Raw or undercooked meat causes trichinosis health scare in Spain’s Castilla y Leon region

AN OUTBREAK of Trichinella has affected at least 16 people in the Castilla y Leon region of Spain.

Trichinosis is a notifiable disease in Spain and the main source of infection among humans is via consuming raw or undercooked meat products from wild boar or pigs.

Initial symptoms of infection are nausea, diarrhoea, vomiting, fatigue, fever, and abdominal discomfort.

Headaches, fevers, chills, cough, swelling of the face and eyes, aching joints and muscle pains, itchy skin, diarrhoea or constipation may follow.

Abdominal symptoms can occur one to two days after infection and further symptoms usually start two to eight weeks after eating contaminated meat

Public health officials in Leon said the incident is affecting people who went hunting in the Valle Gordo and Tremor area.

On April 19, a patient was identified with symptoms matching trichinosis.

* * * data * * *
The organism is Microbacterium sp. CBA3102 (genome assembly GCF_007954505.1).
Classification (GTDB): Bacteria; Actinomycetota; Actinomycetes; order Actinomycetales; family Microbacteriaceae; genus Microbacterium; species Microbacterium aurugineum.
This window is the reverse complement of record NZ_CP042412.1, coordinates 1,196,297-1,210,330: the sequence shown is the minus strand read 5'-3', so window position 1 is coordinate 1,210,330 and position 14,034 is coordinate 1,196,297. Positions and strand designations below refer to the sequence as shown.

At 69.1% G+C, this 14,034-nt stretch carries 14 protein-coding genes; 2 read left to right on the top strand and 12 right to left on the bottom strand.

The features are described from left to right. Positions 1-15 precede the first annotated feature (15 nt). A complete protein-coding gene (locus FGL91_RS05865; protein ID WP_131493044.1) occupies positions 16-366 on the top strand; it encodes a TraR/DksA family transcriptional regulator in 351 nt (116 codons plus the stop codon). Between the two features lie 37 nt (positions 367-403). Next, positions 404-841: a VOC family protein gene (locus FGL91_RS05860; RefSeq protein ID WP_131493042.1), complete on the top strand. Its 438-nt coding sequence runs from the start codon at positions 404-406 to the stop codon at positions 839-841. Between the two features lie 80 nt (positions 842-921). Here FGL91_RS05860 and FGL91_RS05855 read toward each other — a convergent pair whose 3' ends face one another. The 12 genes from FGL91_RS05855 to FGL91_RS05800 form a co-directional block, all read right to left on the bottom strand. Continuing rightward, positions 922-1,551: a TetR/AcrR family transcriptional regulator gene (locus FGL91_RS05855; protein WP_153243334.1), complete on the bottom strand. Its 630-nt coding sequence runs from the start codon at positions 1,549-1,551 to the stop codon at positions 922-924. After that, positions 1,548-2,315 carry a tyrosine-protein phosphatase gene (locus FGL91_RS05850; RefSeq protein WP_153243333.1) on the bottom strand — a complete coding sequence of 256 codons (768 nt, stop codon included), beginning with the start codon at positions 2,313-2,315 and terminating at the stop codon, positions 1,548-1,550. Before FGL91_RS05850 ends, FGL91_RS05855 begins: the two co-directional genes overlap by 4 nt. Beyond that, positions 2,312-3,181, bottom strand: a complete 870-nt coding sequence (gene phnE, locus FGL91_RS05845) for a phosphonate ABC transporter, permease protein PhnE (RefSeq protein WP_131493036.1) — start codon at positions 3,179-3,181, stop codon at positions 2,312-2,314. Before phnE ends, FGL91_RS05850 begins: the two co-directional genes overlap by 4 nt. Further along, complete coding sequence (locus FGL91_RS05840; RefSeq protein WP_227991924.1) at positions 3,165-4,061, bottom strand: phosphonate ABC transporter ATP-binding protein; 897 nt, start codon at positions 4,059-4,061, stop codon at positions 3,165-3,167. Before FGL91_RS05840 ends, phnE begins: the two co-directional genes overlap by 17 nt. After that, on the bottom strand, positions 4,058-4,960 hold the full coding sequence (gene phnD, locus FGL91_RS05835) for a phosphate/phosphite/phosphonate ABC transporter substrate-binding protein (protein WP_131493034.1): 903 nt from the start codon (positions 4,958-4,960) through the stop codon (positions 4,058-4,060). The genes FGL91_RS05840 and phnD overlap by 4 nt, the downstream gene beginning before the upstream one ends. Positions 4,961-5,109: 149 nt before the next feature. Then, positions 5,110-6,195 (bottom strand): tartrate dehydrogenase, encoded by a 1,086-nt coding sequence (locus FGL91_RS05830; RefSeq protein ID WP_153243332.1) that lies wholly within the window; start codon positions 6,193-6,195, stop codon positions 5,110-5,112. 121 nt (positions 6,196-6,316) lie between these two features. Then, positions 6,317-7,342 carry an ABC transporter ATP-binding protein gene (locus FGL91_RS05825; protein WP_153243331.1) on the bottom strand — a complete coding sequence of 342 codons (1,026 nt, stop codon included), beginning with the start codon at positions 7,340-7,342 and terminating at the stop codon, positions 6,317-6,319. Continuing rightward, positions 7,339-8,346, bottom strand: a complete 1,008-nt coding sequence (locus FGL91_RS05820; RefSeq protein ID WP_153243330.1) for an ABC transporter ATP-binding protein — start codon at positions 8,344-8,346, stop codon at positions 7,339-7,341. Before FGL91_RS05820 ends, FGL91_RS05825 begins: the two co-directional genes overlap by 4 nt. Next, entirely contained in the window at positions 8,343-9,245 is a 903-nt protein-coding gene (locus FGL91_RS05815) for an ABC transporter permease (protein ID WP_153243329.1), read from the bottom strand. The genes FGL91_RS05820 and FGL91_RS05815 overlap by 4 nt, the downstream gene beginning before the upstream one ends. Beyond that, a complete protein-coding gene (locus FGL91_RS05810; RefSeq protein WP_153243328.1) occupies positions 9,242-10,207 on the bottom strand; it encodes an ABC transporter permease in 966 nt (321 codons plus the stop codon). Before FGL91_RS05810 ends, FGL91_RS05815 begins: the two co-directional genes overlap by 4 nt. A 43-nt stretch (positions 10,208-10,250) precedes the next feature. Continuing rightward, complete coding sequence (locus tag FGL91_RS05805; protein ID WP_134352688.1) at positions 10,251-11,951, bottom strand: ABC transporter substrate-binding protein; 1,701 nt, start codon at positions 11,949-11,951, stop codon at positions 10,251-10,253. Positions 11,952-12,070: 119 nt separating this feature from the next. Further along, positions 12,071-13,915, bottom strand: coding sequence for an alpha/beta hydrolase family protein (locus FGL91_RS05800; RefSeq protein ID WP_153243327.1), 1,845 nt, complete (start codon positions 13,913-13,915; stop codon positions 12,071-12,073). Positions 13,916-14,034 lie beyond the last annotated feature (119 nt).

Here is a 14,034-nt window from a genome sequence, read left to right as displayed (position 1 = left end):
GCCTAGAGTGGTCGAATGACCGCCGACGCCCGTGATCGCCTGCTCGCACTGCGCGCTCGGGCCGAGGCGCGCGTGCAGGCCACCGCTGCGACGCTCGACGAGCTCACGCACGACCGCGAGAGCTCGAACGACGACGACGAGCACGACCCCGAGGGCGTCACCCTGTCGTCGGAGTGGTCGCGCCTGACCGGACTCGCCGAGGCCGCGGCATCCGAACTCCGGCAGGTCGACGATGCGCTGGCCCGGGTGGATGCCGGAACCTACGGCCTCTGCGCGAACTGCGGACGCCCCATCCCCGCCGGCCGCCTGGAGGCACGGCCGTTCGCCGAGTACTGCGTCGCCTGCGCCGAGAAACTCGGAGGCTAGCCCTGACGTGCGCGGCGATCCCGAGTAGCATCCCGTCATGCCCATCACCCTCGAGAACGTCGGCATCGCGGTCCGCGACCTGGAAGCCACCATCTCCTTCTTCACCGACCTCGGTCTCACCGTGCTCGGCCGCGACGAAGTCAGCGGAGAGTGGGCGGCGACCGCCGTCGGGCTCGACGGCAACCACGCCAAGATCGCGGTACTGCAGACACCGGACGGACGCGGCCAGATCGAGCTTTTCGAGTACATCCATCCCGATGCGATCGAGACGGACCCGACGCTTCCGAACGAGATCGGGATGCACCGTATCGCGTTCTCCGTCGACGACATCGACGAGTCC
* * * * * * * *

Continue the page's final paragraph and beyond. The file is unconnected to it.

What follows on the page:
The diagnosis was confirmed after further analysis with the person being part of a group of hunters from the Omaña region.

They usually get together with another set of hunters from the Tremor area where they share food and make sausages.

Health authorities began investigations by contacting each potentially affected person.

The probe found 16 people with clinical symptoms compatible with trichinosis who are undergoing treatment, of which four have been confirmed.

More patients may be reported and, as some people do not live in Castilla y Leon, other regional authorities have been informed about these possible cases so they can be investigated.

Samples of wild boar meat and sausages typically consumed by hunters have been analysed by the Salamanca Public Health Laboratory, which confirmed the presence of Trichinella larvae in the sausages.

An outbreak investigation is ongoing to establish the traceability of implicated sausages to find the animal causing the disease and identify the hunting area of origin.

Once this is known, all affected products will be destroyed to minimize the risk of more infections.

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